Independence Day and the Perversion of American History
July 4, “Independence Day,” has become for most Americans little Dmore than another holiday, a day off from work, and a time to barbecue with family and friends.
Yet, the Declaration of Independence and the day we set aside to commemorate it should make us reflect on the sacrifices of the men who signed it and what they intended. Representatives from thirteen colonies came together to take a momentous step that they knew might land them on the scaffold. They were protesting that their traditional rights as Englishmen had been violated, and that those violations had forced them into what was actually in many ways America’s real “civil war”: English subjects in America against the English government at Whitehall.
For many the Declaration of Independence is a fundamental text that tells the world who we are as a people. It is a distillation of American belief and purpose. Pundits and commentators, left and right, never cease reminding us that America is an “exceptional” nation, “conceived in liberty and dedicated to the proposition that all men are created equal.”
Almost as important as a symbol of American belief, we are instructed, is Abraham Lincoln’s Gettysburg Address. Lincoln intentionally places his short peroration in the context of a particular reading of the Declaration. He bases his concept of the creation of the American nation in philosophical principles he sees enunciated in 1776, and in particular, on the idea of “equality” and a new national unity undreamt of by earlier generations. With this understanding, he charts a new and radical departure: “this nation…shall have a new birth of freedom,” an open-ended invitation to future revolutionary change.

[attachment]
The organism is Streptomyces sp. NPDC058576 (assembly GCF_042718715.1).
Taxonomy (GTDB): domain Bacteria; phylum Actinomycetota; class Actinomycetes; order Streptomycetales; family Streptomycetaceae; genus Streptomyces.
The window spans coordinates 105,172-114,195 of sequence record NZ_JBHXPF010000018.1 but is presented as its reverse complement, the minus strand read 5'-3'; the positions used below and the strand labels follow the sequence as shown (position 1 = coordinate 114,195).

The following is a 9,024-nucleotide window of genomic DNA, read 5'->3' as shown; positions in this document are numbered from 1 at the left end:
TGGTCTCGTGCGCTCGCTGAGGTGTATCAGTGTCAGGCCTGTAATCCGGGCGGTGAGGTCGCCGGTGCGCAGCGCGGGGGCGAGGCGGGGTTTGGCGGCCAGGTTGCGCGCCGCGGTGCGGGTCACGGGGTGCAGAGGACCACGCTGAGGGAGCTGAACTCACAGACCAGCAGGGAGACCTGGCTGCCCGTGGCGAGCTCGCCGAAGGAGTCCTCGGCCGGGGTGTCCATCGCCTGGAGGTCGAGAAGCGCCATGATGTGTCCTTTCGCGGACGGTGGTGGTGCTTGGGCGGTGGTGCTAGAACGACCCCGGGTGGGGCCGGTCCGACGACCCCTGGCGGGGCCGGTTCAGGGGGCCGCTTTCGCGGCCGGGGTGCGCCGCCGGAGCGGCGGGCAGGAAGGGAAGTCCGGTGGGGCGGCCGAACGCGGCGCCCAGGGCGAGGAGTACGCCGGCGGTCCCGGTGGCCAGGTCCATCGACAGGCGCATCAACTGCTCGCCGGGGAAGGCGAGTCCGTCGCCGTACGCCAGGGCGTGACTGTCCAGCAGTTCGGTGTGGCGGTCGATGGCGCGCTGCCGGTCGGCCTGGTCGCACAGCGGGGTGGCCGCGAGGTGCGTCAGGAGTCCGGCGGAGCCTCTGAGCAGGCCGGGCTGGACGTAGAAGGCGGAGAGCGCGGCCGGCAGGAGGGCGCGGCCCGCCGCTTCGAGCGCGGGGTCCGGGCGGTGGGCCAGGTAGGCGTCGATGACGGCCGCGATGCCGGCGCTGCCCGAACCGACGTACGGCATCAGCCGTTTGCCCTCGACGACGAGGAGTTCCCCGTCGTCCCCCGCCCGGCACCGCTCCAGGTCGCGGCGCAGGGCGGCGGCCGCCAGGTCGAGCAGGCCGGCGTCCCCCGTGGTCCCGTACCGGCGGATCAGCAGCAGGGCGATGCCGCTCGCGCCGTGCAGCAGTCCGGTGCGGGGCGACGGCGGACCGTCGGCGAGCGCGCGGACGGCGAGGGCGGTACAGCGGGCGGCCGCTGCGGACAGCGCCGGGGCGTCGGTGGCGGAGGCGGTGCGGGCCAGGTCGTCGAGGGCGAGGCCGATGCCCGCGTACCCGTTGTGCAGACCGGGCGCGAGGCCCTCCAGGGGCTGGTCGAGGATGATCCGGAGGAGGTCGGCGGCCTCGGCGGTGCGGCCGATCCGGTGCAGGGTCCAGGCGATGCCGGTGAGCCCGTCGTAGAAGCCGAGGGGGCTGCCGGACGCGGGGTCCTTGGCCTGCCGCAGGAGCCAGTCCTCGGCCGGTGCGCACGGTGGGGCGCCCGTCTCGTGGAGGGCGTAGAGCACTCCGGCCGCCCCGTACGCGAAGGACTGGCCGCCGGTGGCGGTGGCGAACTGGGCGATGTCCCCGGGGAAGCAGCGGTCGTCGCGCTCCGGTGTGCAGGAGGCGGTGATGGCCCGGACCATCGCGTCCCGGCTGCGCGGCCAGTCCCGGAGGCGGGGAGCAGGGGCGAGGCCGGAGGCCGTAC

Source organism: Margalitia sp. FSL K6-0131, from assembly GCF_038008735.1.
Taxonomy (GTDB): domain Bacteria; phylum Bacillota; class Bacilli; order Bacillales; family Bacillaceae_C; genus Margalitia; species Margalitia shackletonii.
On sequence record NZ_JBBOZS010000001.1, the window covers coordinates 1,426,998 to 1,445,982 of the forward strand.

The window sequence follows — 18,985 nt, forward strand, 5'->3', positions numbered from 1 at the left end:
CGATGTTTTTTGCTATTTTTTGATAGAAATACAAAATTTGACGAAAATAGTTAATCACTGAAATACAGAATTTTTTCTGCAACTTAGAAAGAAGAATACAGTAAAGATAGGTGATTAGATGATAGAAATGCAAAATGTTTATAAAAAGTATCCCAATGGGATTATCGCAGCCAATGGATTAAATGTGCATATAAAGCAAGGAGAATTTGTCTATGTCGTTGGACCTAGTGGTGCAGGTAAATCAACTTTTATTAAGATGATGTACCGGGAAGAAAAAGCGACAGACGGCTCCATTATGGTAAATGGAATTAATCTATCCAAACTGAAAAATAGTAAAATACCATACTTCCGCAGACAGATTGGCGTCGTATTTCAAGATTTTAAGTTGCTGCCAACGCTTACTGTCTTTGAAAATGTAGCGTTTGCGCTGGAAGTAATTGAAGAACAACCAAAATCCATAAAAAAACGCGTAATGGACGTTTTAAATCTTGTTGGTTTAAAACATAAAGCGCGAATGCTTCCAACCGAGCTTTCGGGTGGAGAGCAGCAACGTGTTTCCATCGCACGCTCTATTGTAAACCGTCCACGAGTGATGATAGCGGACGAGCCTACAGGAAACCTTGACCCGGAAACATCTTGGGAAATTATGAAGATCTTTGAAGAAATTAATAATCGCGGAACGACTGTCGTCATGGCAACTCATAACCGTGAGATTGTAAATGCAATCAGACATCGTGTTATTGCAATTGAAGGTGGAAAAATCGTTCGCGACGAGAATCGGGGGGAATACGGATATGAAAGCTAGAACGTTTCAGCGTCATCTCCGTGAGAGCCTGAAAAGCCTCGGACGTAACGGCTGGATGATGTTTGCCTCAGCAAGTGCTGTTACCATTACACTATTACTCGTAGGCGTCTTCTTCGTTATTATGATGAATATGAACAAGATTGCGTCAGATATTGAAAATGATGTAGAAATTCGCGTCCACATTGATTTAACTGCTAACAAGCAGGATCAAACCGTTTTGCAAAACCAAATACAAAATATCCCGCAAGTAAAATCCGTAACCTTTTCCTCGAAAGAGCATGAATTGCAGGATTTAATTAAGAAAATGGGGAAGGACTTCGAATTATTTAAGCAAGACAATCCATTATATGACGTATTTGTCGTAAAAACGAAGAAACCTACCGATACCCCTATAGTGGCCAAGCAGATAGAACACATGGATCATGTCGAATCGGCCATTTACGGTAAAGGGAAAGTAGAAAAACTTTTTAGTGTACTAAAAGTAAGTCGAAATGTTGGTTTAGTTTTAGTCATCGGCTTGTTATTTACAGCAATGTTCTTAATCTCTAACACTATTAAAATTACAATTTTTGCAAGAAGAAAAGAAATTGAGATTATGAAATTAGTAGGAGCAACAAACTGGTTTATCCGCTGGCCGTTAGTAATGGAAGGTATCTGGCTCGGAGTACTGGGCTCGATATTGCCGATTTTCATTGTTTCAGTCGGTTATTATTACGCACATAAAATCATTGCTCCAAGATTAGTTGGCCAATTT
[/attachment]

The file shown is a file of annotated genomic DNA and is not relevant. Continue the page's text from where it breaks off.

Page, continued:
In his view, America is a nation whose unbreakable unity supersedes the recognized and prior rights of the states and which finds that unity in “mystic chords of memory.” The problem is that this interpretation, which forms the philosophical base of both dominant “movement conservatism” today – neoconservatism – and the post-Marxist multicultural Left, is basically false.
Lincoln opens his address, “Four score and seven years ago our fathers brought forth ….” There is a critical problem with this assertion. It was not the Declaration that “created” the new nation; the Declaration was a statement of thirteen individual colonies, announcing their respective independence from the mother country, binding themselves together in a military and political alliance. It was the Constitution, drafted eleven years later (1787), after the successful conclusion of the War for Independence, which established a new nati
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